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‘Right-Size’ Even More in Wheeling

February 26, 2014
For THE INTELLIGENCER , The Intelligencer / Wheeling News-Register

Although most of Wheeling Mayor Andy McKenzie's annual State of the City speech was devoted to saying nice things about community and business leaders, a distinct note of caution could be heard in it.

McKenzie cited budget challenges, including loss of state and federal funding and increased costs for employee health care and pensions. Then came a welcome reference to priorities: "The taxpayer just can't continue to bear the cost ... we must continue to do more with less," the mayor emphasized.

One of McKenzie's most important promises when he sought the mayor's post was to "right-size" city government. During his speech Tuesday, he reiterated a commitment to that.

Noting the city workforce has been reduced by 8 percent - through attrition - during the past few years, McKenzie added more ways to cut employment must be found. In a revealing sentence, he said that means "reviewing efficiencies of services or even departments."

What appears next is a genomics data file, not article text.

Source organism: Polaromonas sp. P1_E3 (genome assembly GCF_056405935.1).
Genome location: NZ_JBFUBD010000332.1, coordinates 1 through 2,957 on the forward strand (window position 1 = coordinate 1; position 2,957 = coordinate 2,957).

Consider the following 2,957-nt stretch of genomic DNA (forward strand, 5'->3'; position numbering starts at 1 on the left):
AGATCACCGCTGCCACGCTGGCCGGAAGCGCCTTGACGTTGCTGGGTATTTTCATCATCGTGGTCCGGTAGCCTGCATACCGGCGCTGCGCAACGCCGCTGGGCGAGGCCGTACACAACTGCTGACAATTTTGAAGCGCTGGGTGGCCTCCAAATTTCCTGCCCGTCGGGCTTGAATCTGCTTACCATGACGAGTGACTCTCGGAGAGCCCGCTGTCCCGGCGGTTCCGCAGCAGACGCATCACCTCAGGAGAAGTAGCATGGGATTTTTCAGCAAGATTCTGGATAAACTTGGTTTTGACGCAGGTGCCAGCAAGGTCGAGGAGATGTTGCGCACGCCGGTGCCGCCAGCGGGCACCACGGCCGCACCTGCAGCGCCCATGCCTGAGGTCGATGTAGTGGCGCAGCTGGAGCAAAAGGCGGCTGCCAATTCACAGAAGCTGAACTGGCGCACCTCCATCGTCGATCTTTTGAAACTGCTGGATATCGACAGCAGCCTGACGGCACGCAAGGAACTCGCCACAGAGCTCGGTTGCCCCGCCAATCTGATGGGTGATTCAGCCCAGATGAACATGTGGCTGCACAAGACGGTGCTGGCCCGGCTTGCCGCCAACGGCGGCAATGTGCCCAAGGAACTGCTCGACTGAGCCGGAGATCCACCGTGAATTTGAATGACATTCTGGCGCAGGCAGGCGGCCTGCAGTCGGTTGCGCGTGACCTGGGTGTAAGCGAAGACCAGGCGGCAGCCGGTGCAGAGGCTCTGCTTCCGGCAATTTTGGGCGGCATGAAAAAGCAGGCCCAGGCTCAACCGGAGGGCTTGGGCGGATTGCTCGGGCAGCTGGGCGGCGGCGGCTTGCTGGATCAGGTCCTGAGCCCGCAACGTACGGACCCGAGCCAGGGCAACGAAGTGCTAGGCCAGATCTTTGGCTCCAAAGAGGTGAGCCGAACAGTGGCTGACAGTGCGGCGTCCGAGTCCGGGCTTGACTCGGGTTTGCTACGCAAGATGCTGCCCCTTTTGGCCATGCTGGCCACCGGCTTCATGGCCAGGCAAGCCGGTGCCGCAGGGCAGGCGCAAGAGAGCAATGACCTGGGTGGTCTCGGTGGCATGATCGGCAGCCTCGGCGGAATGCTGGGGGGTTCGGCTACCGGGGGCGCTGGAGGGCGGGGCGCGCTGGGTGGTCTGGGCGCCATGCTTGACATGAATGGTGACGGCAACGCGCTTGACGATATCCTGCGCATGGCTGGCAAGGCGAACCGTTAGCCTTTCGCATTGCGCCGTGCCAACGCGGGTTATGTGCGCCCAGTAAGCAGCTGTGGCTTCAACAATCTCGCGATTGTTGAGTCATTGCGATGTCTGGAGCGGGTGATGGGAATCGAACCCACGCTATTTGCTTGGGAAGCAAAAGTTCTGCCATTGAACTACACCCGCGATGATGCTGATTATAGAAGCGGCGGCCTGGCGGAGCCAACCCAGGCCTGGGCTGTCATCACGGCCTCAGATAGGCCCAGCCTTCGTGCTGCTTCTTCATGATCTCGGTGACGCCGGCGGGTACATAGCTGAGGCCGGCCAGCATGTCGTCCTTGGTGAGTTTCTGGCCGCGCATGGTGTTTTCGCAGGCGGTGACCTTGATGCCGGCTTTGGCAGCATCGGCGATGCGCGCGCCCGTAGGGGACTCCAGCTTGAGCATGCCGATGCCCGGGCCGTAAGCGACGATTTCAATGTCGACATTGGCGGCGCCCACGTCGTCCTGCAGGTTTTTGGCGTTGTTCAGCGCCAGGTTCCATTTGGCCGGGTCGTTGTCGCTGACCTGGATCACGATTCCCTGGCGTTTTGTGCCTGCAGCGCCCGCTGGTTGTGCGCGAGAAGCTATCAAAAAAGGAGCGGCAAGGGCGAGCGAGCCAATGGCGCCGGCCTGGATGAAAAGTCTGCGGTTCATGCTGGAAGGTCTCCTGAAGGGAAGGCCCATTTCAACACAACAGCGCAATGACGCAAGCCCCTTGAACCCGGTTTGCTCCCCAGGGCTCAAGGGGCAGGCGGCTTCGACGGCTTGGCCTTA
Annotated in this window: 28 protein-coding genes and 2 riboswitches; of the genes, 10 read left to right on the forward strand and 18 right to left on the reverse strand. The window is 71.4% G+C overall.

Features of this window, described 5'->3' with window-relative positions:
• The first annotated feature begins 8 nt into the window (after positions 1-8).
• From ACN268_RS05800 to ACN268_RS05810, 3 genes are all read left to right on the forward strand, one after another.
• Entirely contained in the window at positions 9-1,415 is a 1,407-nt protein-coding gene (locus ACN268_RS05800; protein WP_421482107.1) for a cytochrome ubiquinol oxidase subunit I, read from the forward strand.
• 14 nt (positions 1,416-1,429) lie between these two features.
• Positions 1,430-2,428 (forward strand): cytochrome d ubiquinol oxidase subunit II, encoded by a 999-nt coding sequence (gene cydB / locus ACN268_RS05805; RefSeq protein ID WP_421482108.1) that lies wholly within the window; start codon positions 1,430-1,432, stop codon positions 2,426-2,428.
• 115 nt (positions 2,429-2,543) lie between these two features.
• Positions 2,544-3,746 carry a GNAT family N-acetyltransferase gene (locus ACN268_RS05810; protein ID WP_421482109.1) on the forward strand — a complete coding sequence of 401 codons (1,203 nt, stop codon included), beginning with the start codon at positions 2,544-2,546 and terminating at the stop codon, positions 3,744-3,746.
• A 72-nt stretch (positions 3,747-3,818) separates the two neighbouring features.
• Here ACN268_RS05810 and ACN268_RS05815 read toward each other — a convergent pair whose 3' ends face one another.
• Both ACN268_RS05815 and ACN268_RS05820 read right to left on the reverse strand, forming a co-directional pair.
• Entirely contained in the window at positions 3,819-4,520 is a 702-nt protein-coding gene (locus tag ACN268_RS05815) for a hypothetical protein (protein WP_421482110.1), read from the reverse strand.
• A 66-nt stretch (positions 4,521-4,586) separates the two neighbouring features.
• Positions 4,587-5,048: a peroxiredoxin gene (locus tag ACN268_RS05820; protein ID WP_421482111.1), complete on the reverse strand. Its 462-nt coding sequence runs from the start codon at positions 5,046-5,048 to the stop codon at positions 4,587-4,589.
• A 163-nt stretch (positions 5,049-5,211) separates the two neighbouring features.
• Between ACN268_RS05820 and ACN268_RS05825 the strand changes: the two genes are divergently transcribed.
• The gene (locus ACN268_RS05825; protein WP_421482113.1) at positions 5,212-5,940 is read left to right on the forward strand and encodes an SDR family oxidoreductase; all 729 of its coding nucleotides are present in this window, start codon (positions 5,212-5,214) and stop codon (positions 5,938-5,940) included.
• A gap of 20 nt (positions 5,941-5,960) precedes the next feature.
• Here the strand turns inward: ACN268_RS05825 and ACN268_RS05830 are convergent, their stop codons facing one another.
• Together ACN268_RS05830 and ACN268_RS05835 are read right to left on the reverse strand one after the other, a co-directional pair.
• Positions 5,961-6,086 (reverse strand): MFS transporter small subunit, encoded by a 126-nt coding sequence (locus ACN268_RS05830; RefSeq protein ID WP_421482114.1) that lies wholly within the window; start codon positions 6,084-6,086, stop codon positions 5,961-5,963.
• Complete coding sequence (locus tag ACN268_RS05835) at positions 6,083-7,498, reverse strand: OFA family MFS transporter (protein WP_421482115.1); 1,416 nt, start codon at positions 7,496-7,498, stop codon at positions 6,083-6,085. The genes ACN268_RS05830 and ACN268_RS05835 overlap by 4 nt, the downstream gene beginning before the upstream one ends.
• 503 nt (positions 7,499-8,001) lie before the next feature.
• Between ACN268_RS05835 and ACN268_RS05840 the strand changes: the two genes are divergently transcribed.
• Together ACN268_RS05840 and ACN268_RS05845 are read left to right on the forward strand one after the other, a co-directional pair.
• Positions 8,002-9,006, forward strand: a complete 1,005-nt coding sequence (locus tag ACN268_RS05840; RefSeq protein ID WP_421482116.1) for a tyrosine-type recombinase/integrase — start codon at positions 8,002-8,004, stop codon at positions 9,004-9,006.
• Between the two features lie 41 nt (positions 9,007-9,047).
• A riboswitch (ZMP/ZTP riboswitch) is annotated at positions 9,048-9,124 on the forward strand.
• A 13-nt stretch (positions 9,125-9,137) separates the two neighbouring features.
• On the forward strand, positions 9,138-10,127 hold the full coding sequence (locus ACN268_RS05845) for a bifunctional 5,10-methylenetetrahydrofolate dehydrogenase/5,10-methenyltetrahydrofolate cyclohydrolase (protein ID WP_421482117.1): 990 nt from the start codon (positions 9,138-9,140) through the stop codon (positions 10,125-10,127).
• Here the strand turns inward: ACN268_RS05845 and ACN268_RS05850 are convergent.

Two key events during the past year fall into those categories. First, as McKenzie noted, voters agreed to eliminate the city's outdated rule requiring two police officers in most on-duty cruisers. That allowed police Chief Shawn Schwertfeger to put more cars out on the street - making better use of the force.

Second, City Council's decision to slash funding for the Wheeling Human Rights Commission, handing off responsibility to a state agency, has saved about $52,000 this year in federal grant money that can be used for other purposes.

McKenzie and council have no choice but to find ways to do more with less. Costs are increasing in ways beyond their control. For example, in part because of Obamacare, the city's health care bill will go from the current $3.3 million a year to $3.4 million next year.

Many of those listening to the mayor's speech probably wanted to learn more about initiatives such as the 1100 block of Main and Market streets and the J.B. Chambers Recreation Park. It certainly would have been nice to hear more on topics such as those.

More detailed proposals for holding down costs would have been nice to hear, too.

But emphasis on holding down the cost of government - on "right-sizing" - is an appropriate reaction to fiscal challenges facing the city. McKenzie is right: "We must tighten our belts to be conscientious stewards of our tax dollars."

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